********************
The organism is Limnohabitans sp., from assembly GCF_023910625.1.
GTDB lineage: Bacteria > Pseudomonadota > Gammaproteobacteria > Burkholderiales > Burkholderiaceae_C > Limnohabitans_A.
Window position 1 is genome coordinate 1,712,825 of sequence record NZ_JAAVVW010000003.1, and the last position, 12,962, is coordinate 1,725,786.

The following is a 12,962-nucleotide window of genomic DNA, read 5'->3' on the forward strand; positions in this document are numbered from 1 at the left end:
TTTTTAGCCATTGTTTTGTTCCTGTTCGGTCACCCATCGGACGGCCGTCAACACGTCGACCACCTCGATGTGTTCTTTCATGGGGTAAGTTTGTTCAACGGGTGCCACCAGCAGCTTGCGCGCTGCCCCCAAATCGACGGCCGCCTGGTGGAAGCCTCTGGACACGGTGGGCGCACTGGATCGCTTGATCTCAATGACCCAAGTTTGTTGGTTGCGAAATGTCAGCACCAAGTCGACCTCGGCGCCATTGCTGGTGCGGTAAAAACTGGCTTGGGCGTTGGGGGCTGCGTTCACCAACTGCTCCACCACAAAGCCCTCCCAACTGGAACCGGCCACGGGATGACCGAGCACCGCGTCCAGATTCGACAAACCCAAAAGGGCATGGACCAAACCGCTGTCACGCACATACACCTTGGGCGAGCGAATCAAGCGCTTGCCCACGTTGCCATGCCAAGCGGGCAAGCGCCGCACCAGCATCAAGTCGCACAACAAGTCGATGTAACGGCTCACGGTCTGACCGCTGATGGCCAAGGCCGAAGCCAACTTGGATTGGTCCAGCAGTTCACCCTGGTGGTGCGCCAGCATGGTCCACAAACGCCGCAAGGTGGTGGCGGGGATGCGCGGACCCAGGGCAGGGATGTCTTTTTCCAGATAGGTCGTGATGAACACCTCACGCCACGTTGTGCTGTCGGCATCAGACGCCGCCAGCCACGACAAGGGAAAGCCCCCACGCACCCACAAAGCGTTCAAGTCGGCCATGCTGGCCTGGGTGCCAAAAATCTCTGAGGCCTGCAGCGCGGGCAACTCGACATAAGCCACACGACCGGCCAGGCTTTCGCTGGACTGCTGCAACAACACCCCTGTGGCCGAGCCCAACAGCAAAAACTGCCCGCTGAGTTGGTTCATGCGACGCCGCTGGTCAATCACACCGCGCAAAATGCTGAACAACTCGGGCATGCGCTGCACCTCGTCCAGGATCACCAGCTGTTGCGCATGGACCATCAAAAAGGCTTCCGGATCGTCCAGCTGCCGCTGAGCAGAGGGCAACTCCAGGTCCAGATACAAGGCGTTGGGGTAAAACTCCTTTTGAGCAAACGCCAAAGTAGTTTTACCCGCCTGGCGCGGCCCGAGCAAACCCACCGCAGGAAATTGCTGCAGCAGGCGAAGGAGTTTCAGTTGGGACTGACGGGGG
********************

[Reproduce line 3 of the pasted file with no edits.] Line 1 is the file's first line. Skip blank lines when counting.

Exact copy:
Window position 1 is genome coordinate 1,712,825 of sequence record NZ_JAAVVW010000003.1, and the last position, 12,962, is coordinate 1,725,786.